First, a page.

# Calculating the acceleration that can be done before stopping is impossible in a given distance

My basic problem is this:

In a frictionless environment, I have an object traveling at a known speed that has a known maximum deceleration rate and a known distance to move before it must stop. I want to calculate how much acceleration I can apply prior to "hitting the brakes" over the time period of 1/60th a second. I have the data below to use, though much of it is variable until the time the calculation is done:

• The available deceleration in $\mathrm{m}\,\mathrm{s}^{-2}$, known at the time of the equation
• Current velocity $\mathrm{m}\,\mathrm{s}^{-1}$, known at the time of the equation
• Distance before the object must come to a complete stop in m, known at the time of the equation
• Period of acceleration - 1/60 s

I had the formula for maximum speed I could go to reach a speed of 0 in a given distance with a given acceleration as the below:

velocity = (distance * acceleration * 2)$^{-2}$

I found the formula for distance travelled under constant acceleration as:

distance = initial velocity * time + acceleration / 2 * (time) $^ 2$

Initially, I had thought to do the below:

Acceleration = Max velocity now - Max velocity then (using the distance formula to subtract from the initial distance in it) / time period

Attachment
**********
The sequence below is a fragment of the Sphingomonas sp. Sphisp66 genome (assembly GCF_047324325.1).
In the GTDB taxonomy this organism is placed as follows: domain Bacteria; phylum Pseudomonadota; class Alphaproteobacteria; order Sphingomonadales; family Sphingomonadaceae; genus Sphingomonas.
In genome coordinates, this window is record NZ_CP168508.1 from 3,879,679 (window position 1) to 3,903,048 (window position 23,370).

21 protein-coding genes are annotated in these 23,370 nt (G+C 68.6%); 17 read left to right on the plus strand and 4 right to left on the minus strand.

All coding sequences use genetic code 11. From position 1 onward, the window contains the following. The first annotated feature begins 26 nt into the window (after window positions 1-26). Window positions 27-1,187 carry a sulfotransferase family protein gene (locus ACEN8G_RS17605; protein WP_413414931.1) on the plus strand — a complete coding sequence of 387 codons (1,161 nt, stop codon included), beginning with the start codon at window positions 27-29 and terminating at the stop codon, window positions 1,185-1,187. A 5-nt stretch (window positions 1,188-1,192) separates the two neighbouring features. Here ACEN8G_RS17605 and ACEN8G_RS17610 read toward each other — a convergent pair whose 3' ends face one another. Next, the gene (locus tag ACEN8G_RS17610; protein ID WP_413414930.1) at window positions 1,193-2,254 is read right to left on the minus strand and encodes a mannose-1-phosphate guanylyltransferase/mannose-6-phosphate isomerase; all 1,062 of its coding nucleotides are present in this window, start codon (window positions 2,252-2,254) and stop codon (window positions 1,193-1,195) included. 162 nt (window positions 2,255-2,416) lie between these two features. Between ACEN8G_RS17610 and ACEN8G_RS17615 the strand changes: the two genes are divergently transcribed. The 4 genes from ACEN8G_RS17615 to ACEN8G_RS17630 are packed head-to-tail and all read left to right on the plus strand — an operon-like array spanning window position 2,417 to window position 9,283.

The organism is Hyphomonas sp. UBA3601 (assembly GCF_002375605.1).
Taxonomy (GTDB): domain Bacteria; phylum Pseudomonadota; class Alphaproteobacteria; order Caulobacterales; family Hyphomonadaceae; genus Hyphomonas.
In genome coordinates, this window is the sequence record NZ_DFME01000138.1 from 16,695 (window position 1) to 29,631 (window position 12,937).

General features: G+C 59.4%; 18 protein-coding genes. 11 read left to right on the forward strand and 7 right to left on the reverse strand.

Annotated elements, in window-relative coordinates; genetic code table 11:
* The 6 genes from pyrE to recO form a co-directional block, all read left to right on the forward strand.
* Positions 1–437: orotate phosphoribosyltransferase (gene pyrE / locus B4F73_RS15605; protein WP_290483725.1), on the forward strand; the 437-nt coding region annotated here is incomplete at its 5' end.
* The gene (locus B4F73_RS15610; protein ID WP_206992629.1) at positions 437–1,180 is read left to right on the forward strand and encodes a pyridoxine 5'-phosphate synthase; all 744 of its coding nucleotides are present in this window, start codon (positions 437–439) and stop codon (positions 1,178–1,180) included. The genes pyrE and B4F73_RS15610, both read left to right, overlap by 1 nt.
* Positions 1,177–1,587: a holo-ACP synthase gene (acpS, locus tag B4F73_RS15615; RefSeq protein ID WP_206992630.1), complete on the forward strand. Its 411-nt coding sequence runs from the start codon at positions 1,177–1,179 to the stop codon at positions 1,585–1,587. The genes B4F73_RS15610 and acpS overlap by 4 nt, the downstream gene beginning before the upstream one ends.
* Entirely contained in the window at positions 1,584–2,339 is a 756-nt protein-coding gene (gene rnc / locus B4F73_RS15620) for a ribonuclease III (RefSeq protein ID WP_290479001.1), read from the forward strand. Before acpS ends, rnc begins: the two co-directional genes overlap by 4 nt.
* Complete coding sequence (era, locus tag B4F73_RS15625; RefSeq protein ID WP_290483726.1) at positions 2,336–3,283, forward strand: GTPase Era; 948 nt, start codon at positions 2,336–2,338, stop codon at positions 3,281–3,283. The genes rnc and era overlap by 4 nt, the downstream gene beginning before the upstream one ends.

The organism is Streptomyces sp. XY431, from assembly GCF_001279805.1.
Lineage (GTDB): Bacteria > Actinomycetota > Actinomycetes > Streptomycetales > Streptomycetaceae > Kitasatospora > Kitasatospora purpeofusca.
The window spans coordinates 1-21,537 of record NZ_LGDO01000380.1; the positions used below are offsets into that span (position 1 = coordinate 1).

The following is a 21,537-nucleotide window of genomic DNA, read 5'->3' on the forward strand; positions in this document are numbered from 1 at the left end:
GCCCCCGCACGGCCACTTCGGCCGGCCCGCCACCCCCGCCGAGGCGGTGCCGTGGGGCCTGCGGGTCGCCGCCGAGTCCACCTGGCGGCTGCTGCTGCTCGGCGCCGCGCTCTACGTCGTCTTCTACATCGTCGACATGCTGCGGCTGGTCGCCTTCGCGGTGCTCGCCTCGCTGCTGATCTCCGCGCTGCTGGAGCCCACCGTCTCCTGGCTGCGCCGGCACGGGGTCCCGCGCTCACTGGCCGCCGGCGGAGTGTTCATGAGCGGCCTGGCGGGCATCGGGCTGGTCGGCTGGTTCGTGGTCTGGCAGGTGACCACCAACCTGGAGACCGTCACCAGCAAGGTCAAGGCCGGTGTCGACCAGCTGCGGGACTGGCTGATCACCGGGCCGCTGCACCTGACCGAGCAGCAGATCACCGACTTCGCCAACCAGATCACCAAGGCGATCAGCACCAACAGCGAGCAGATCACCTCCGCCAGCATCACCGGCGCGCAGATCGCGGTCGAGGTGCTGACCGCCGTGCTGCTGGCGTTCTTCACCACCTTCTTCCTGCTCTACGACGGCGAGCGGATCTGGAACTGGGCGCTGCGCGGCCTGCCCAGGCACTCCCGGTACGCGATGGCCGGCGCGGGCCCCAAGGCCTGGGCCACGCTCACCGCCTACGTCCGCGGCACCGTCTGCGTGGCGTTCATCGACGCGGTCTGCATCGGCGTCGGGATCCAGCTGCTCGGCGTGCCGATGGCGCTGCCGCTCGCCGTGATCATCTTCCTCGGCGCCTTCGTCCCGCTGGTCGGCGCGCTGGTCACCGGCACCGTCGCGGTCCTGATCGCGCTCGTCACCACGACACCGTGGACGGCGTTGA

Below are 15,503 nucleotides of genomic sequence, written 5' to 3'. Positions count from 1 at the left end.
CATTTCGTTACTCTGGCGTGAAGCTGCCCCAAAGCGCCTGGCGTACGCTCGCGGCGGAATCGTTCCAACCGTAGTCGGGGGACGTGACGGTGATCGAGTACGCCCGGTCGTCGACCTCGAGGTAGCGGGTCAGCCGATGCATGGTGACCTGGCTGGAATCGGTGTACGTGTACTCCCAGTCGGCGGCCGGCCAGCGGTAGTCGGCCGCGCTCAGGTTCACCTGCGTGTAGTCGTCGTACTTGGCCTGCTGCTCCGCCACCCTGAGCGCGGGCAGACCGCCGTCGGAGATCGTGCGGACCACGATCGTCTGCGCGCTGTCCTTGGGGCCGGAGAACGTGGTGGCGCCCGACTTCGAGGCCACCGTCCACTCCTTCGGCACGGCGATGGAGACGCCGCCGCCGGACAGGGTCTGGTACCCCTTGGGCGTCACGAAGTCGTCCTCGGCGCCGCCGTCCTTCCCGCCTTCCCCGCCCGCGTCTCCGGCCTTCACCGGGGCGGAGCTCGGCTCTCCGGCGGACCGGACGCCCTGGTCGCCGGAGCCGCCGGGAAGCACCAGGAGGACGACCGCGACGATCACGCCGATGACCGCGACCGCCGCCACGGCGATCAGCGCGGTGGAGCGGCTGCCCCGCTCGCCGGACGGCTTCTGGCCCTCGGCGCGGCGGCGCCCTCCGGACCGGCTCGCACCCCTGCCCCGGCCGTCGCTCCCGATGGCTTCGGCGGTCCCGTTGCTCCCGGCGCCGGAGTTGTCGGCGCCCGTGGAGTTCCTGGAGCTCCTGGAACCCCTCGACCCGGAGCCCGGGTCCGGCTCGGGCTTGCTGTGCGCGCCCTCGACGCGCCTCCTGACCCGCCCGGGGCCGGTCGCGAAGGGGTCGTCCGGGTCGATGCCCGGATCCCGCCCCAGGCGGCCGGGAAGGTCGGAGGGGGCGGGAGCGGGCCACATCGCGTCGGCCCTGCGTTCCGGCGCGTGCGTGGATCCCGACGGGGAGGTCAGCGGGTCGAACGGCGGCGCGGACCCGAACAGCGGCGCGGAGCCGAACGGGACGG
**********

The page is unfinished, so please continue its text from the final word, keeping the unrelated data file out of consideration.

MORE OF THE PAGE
However after going through and trying to solve for acceleration (I ended up with a quadratic equation which doesn't seem right), I realized I messed up someplace as this only helps me if I am moving at the current maximum speed and will give me how quickly I must slow down, which isn't very valuable to me and could be found much easier if it were.

I'm betting I'm overthinking and I'm missing a simple way to do this, but I can't for the life of me think of it. Any insight at all would be greatly appreciated.

If the braking distance is $s$ and the maximum deceleration is $a$ then the maximum speed from which stopping is possible within this distance is $v=\sqrt{2as}$. This comes from the kinematic equation $v^2=u^2+2as$.
The maximum acceleration from velocity $u$ up to velocity $v$ over a time of $t=\frac{1}{60}s$ immediately prior to braking, is $A=\frac{v-u}{t}=\frac{\sqrt{2as}-u}{t}$. This comes from the kinematic equation $v=u+at$. Any greater value of $A$ will result in the speed exceeding $v=\sqrt{2as}$ when the brakes are applied, so that you are not able to stop within the given distance.
If you have a certain acceleration $a$ and have to come to rest at a distance $s$, your velocity should be $v=\sqrt{2as}$. Any velocity greater than that then, your stopping distance is greater than $s$ and vice versa.
So, max. velocity you can have is $\sqrt{2\times\text{max}\, a\times s}$